• As Illinois State looks to replace some departed offensive production, including its top three home run hitters in Cermak (19 HR), Jake McCaw (12) and Nick Gile (9), fourth-year junior infielder Greg Nichols, the brother of Arizona righthander TJ Nichols, stands out as a particularly important piece of the puzzle. He batted .241/.295/.324 last season, but he’s a consensus choice among both Illinois State coaches and players as the potential next lineup centerpiece. 

• Two transfers are likely to hold important roles in the lineup as well. One is fourth-year junior infielder Shaydon Kubo from Northern Colorado. He had a big year last season for the Bears, batting .318/.371/.512 with 13 doubles and eight home runs. The other is fifth-year senior catcher Dylan Swarmer, who batted .284/.385/.414 at Youngstown State a season ago. He stands to be a solid contributor at Illinois State in any context, but even more so when you consider that the Redbirds’ catchers collectively batted under .200 last season. 

— Joe Healy

High Point-Queens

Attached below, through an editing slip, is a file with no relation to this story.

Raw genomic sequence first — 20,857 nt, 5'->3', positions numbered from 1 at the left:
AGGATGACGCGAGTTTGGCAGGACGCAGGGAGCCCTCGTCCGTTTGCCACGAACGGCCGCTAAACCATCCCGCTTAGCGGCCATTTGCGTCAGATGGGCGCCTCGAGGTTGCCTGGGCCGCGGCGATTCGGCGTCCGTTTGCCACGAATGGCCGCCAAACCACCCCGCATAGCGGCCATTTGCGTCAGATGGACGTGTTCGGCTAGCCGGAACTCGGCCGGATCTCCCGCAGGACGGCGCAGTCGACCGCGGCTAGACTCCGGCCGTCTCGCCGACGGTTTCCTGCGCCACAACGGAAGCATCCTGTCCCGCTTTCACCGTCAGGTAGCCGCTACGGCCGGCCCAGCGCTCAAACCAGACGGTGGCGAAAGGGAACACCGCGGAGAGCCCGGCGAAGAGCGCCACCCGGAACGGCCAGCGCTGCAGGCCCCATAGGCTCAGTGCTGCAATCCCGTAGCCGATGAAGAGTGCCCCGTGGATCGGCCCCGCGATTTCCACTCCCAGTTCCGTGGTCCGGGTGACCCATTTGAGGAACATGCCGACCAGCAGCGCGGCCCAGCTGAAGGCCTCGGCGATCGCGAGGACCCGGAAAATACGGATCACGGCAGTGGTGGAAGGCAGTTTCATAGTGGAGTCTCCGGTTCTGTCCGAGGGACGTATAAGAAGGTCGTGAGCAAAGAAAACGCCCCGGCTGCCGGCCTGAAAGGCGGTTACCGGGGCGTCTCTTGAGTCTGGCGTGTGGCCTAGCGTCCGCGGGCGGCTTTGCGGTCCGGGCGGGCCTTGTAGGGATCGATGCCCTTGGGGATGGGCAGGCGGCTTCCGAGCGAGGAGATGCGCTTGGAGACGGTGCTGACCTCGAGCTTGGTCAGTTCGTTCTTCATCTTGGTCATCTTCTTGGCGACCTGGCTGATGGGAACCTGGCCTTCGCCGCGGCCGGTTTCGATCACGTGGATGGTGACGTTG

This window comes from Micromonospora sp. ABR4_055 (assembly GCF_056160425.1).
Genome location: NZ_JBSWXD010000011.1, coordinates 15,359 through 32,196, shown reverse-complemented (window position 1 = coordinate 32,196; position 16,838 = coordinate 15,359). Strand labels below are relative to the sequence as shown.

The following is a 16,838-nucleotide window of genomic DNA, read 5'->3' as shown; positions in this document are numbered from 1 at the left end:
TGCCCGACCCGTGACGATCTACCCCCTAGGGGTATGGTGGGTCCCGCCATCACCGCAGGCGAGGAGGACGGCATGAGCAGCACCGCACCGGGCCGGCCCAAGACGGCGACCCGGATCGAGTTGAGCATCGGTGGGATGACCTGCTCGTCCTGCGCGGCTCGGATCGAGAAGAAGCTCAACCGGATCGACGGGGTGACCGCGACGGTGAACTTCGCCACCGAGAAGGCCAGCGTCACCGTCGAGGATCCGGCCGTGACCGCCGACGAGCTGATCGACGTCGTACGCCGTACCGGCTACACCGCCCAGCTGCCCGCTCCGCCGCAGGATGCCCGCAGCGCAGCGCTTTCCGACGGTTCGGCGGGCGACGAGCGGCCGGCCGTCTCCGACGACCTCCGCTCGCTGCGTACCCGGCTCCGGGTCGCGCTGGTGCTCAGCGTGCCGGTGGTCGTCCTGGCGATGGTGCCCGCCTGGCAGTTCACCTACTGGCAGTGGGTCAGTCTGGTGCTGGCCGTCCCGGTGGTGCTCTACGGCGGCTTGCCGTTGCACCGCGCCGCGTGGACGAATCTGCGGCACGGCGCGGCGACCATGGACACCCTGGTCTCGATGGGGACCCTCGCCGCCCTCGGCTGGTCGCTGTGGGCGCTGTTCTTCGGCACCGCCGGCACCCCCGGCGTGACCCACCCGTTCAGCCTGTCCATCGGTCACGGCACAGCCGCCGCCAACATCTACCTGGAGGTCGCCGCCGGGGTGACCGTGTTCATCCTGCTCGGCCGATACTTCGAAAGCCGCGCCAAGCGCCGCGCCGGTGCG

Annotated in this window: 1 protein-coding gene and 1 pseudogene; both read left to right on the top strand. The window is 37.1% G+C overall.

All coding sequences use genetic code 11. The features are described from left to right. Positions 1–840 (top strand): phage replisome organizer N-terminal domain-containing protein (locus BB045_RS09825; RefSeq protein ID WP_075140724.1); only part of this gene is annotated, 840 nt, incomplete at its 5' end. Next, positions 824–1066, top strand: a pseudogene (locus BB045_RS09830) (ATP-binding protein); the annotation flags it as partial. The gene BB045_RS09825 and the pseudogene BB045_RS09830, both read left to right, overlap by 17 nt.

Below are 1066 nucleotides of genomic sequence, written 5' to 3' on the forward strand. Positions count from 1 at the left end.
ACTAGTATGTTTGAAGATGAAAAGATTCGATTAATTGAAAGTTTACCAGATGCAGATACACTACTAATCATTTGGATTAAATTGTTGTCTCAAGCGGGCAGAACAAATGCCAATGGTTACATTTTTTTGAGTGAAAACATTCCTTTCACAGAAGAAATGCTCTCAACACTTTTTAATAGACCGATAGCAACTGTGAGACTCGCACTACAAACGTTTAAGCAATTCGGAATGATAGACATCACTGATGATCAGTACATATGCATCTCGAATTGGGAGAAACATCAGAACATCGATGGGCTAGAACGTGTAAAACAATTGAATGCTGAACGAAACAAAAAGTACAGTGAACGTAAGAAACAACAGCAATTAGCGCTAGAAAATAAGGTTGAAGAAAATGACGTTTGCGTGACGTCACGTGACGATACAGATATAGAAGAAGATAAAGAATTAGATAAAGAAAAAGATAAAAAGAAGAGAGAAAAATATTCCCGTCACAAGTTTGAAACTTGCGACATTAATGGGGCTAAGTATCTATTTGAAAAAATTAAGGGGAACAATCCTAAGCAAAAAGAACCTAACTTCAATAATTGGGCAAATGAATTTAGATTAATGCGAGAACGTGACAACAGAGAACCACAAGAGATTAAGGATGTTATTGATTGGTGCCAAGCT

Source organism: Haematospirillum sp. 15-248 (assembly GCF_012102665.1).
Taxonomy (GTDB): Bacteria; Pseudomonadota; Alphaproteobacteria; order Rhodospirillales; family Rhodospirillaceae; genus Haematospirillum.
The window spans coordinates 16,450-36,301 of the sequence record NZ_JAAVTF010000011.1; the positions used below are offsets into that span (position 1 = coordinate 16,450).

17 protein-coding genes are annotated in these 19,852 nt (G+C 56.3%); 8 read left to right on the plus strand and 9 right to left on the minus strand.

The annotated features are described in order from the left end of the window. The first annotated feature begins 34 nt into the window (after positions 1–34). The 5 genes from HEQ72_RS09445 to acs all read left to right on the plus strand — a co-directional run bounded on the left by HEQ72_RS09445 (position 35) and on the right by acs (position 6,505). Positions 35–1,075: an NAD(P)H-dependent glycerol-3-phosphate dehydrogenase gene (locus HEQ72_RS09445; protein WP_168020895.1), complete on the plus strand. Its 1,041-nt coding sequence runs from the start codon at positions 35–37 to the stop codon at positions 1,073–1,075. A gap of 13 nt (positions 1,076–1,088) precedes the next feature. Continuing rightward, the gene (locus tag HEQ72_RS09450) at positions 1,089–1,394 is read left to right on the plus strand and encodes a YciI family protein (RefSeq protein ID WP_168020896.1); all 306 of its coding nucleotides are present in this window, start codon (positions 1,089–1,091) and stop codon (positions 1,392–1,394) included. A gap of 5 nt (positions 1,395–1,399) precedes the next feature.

High Point last season led the Big South in ERA in conference games at 4.94, edging out Campbell, and much of its top-line pitching is back this season. That group is led by junior lefthander Sam Garcia (5-4, 1.94 in 2022) and fourth-year junior righthander Carter Sheppard (6-5, 4.66), both of whom threw three scoreless innings Sunday against Queens, a program located in Charlotte that is going into its first year in Division I. 

Garcia’s fastball Sunday sat mostly 87-89 mph, touching 90, but it was up to 94 at its peak last season. When he locates his fastball, it can be a weapon, especially given some of the crossfire action he gets on the pitch. He showed that with an impeccably located 89 mph fastball under the hands of Nick Brassington, Queens’ top returning hitter, for a first-inning strikeout. His bigger swing-and-miss weapon Sunday, however, was a mid-70s sweeping slider that was also his best secondary offering a season ago. 

Sheppard has the biggest arm on the High Point staff and he showed it again with his fastball sitting 93-94 mph and touching 95 in his first inning of work before settling into the low 90s over his final two innings. His mid-80s slider and changeup both had whiff rates of 38% or better last season and will be key moving forward to keep hitters from timing up his fastball.